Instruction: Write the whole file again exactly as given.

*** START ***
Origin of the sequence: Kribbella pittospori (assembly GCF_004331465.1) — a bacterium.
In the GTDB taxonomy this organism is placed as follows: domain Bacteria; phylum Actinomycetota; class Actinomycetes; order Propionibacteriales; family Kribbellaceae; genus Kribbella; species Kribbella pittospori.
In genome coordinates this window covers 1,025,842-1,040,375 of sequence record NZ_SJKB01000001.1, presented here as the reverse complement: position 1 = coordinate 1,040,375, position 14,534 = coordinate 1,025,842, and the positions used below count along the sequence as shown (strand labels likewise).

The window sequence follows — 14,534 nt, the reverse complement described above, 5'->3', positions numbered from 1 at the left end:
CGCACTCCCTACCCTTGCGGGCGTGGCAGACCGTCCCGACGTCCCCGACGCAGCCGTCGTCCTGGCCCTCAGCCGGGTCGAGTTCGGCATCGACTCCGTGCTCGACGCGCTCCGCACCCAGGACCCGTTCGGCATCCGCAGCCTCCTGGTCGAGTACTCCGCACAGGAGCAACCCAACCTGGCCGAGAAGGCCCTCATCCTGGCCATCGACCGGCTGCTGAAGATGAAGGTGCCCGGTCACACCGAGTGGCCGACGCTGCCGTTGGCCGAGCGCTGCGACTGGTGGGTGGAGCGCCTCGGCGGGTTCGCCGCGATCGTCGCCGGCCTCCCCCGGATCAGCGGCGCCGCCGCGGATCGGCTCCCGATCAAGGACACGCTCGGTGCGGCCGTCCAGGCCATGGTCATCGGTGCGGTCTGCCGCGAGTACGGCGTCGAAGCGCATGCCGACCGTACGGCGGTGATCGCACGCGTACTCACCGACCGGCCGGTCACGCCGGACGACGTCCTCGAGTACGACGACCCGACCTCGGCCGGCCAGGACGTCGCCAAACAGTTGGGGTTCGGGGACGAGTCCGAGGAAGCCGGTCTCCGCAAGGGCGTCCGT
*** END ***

Origin of the sequence: Kribbella pittospori (assembly GCF_004331465.1) — a bacterium.
In the GTDB taxonomy this organism is placed as follows: domain Bacteria; phylum Actinomycetota; class Actinomycetes; order Propionibacteriales; family Kribbellaceae; genus Kribbella; species Kribbella pittospori.
In genome coordinates this window covers 1,025,842-1,040,375 of sequence record NZ_SJKB01000001.1, presented here as the reverse complement: position 1 = coordinate 1,040,375, position 14,534 = coordinate 1,025,842, and the positions used below count along the sequence as shown (strand labels likewise).

The window sequence follows — 14,534 nt, the reverse complement described above, 5'->3', positions numbered from 1 at the left end:
CGCACTCCCTACCCTTGCGGGCGTGGCAGACCGTCCCGACGTCCCCGACGCAGCCGTCGTCCTGGCCCTCAGCCGGGTCGAGTTCGGCATCGACTCCGTGCTCGACGCGCTCCGCACCCAGGACCCGTTCGGCATCCGCAGCCTCCTGGTCGAGTACTCCGCACAGGAGCAACCCAACCTGGCCGAGAAGGCCCTCATCCTGGCCATCGACCGGCTGCTGAAGATGAAGGTGCCCGGTCACACCGAGTGGCCGACGCTGCCGTTGGCCGAGCGCTGCGACTGGTGGGTGGAGCGCCTCGGCGGGTTCGCCGCGATCGTCGCCGGCCTCCCCCGGATCAGCGGCGCCGCCGCGGATCGGCTCCCGATCAAGGACACGCTCGGTGCGGCCGTCCAGGCCATGGTCATCGGTGCGGTCTGCCGCGAGTACGGCGTCGAAGCGCATGCCGACCGTACGGCGGTGATCGCACGCGTACTCACCGACCGGCCGGTCACGCCGGACGACGTCCTCGAGTACGACGACCCGACCTCGGCCGGCCAGGACGTCGCCAAACAGTTGGGGTTCGGGGACGAGTCCGAGGAAGCCGGTCTCCGCAAGGGCGTCCGT